10:46 GMT26 February 2021
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    Although US Senate Minority Leader Mitch McConnell (R-KY) let his support for the impeachment of former US President Donald Trump be known, his delaying of the trial until after Trump left office has provided Trump's legal team with grounds to claim the trial's purpose is moot.

    With Trump expected to stand trial next week in the US Senate on impeachment charges that he incited the January 6 insurrection at the US Capitol, his legal team has poured criticism over the procedure, claiming in a legal brief that the US Senate has no authority to try him as a private citizen.

    The US House of Representatives filed its pretrial brief on Tuesday, in which it laid out its case for accusing Trump of spurring the crowd at his "Stop the Steal" rally outside the White House to then assault the US Capitol at the other end of the National Mall, disperse Congress from its joint session certifying the results of the November 3, 2020, election, and void the results of that election.

    In a response, Trump's lawyers, Bruce L. Castor, Jr., and David Schoen, have claimed the trial is unconstitutional in part because Trump is no longer President of the United States. Trump's term ended on January 20, when US President Joe Biden was sworn in.

    "The constitutional provision requires that a person actually hold off to be impeached," the filing argues. "Since the 45 president is no longer 'president,' the clause 'shall be removed from office on impeachment for...' is impossible for the Senate to accomplish, and thus the current proceeding before the Senate is void ab initio."

    "The 45th president believes and therefore avers that as a private citizen, the Senate has no jurisdiction over his ability to hold office and for the Senate to take action on this averment would constitute a Bill of Attainder in violation of Art. I, Sec. 9. Cl. 3 of the United States Constitution. The 45th president asks the Senate to dismiss Averment 2 relating to the 14th amendment as moot," Trump's lawyers further argued.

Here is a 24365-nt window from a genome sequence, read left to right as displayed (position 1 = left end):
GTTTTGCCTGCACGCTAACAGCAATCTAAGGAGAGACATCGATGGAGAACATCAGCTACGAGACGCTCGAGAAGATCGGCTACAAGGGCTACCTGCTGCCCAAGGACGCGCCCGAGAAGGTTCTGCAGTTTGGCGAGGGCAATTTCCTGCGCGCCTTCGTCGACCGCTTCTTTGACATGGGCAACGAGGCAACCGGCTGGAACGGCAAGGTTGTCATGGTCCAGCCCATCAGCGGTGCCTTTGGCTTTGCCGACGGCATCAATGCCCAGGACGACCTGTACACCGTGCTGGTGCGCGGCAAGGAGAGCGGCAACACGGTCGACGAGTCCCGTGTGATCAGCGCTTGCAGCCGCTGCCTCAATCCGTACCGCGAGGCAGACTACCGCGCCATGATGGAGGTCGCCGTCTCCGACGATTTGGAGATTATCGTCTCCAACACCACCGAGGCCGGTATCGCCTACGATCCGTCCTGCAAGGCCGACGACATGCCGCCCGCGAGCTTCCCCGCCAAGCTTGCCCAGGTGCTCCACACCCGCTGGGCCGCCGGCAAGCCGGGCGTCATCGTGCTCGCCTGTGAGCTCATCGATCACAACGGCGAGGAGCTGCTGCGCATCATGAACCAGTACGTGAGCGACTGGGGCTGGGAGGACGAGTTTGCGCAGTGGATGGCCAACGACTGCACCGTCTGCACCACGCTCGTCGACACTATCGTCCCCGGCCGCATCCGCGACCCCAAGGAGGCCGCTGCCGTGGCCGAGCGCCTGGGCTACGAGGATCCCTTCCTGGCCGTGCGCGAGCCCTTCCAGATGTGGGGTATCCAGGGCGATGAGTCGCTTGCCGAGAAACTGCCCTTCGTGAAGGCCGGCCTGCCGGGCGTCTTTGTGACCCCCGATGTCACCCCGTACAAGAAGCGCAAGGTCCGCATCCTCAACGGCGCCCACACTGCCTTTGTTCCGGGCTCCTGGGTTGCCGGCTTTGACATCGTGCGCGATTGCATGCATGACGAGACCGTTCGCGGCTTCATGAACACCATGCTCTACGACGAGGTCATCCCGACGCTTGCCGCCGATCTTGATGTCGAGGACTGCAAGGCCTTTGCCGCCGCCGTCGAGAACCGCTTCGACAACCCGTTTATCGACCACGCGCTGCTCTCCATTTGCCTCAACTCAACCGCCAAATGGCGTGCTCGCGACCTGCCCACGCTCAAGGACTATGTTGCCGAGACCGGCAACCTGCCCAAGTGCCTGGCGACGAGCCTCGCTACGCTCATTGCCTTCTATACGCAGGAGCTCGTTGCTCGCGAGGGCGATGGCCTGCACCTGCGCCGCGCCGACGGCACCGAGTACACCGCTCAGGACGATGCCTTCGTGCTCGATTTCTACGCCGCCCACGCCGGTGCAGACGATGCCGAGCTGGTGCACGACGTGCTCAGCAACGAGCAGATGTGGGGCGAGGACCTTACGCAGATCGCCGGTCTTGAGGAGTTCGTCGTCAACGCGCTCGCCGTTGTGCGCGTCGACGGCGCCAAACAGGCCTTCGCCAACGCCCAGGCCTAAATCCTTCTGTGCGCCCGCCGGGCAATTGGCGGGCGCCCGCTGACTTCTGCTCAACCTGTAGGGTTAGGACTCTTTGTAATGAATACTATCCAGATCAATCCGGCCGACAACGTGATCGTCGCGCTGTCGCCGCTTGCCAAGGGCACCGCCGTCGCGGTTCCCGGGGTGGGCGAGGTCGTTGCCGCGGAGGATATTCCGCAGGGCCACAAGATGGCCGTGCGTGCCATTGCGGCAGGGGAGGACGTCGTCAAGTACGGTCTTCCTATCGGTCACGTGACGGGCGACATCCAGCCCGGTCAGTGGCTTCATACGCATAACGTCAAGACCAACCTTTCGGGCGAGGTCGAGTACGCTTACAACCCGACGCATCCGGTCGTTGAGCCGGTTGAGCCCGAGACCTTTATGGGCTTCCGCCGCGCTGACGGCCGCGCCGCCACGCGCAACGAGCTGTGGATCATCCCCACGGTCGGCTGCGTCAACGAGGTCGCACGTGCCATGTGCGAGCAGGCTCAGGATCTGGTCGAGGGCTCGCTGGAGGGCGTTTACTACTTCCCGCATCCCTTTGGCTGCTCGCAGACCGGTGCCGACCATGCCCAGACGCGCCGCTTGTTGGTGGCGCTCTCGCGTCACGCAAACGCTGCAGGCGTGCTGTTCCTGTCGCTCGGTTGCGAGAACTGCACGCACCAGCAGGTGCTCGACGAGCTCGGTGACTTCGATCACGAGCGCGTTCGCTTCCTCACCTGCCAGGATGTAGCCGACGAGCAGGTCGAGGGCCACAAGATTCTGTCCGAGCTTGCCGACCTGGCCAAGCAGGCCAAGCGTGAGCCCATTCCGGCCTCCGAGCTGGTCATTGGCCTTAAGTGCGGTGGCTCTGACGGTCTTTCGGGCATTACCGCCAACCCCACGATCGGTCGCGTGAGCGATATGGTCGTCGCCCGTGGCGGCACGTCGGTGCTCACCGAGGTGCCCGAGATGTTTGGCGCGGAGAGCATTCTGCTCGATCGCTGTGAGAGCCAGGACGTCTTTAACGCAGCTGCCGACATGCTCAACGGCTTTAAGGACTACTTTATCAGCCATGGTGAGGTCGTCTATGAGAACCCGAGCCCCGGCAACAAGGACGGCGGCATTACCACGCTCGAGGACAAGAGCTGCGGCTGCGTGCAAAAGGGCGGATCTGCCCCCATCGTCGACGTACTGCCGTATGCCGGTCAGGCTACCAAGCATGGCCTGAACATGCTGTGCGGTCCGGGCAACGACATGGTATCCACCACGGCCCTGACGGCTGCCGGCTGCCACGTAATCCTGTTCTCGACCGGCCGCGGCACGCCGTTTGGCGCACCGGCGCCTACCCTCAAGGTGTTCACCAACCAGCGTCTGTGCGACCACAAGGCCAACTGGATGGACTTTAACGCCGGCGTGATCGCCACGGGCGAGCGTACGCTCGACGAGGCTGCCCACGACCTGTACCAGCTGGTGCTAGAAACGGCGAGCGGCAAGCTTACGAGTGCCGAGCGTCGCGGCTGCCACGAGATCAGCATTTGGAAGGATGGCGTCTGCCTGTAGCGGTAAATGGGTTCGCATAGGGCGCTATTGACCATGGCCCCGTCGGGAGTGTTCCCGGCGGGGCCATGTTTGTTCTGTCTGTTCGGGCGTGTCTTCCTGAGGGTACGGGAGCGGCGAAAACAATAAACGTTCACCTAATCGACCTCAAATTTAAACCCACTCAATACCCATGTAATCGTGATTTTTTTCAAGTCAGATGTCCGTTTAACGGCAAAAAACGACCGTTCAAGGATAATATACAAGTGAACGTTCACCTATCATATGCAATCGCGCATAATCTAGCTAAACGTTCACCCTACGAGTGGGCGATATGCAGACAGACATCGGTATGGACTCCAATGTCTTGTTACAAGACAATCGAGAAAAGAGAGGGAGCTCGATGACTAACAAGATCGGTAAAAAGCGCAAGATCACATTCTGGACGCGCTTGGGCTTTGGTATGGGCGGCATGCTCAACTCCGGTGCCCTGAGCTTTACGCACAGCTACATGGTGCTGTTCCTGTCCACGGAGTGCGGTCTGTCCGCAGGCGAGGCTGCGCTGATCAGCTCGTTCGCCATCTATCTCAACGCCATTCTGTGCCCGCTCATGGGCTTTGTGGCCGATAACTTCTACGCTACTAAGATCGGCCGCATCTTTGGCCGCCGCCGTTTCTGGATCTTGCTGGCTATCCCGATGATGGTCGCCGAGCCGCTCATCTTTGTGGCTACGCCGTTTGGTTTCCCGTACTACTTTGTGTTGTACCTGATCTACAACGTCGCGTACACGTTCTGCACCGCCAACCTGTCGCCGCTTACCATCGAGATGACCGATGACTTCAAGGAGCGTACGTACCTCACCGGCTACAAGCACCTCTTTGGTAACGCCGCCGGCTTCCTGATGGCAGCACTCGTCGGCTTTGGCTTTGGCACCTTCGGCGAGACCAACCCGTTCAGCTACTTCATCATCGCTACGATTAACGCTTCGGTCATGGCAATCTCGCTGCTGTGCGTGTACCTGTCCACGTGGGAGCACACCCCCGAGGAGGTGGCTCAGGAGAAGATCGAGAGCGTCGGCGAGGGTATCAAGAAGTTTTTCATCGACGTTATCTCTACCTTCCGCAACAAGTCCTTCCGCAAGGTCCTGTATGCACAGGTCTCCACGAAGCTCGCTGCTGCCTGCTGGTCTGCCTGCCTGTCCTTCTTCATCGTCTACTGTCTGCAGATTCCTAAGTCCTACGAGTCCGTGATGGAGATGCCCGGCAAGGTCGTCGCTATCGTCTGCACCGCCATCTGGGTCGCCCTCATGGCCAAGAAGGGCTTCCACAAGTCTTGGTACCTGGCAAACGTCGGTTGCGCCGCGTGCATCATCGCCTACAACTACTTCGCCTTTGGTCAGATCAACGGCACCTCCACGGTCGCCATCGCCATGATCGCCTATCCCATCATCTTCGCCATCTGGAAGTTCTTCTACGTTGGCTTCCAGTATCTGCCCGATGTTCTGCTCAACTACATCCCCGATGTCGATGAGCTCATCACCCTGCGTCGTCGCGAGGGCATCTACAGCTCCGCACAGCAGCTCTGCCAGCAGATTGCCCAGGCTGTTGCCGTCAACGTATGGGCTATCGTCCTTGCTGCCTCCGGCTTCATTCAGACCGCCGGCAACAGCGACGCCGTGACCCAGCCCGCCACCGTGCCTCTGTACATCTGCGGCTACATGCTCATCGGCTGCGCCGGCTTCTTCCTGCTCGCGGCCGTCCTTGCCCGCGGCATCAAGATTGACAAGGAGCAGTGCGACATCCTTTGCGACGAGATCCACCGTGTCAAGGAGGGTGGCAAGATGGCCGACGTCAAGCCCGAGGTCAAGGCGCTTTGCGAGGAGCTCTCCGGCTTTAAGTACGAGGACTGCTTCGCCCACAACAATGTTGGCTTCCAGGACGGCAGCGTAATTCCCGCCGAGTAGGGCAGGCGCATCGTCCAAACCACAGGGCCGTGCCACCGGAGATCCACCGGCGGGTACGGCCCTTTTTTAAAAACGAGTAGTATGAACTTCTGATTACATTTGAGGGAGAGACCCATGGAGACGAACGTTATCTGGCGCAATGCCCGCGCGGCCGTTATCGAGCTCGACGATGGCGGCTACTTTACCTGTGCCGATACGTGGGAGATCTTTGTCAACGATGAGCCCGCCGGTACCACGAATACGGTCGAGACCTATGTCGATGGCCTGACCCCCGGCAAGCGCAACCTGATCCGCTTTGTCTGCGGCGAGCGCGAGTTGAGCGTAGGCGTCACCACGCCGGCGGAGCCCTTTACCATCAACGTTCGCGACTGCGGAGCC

The section of the 14th amendment in question states that any person who has "engaged in insurrection or rebellion against" the US may not "hold any office ... under the United States." The amendment was passed in the aftermath of the 1861-65 US Civil War, during which 13 US states tried and failed to secede from the country in order to preserve the legal enslavement of Black people.

    In their own previous filing, House Democrats urged that "There is no 'January Exception' to impeachment or any other provision of the Constitution. A president must answer comprehensively for his conduct in office from his first day in office through his last."

    In the Senate, 45 Republicans have already come out against the trial, voting to dismiss the charges on the grounds that they are unconstitutional at this point. However, Democrats seized a narrow majority in the chamber in recent elections, meaning the charges will not so easily be cast aside as Trump's first impeachment trial in January and February of 2020. In that trial, which took place before a Republican-majority Senate, Trump was accused of abuse of power and obstructing Congress in connection with the interruption of military aid to Ukraine in an attempt to pressure Kiev into investigating Biden and his son, Hunter, for business dealings in the country some years earlier.

    During the January 6 attack on the Capitol, five people were killed and the national legislature was looted by Trump's supporters, many of whom have claimed they were acting on Trump's orders and in defense of the US Constitution. However, they ultimately failed in their venture, and after the rioters were cleared from the building, lawmakers reconvened and certified the election results showing Biden as the winner.

    Trump had claimed since long before the November 3 election that it would be rigged by Democrats, and after the ballot totals came in, Trump claimed they were fraudulent and had been manipulated by Democrats and Democrat-friendly companies. The January 6 protest-turned-riot was one of several such events put on by Trump and his supporters in Washington, DC, with the intent of overturning the election and giving Trump a second term, some of which sent city residents fleeing after far-right groups attacked local Black churches and other institutions.

    Related:

    Trump Office Announces New Impeachment Trial Lawyers to Replace Five Resignations
    House Democrats Reject Trump's 'Unconstitutionality' Defence in Impeachment Trial
    'Not a Conspiracy Theory': Trump’s Lawyer Schoen Explains Why He Doesn't Believe in Epstein Suicide
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    US Senate, trial, impeachment, Donald Trump
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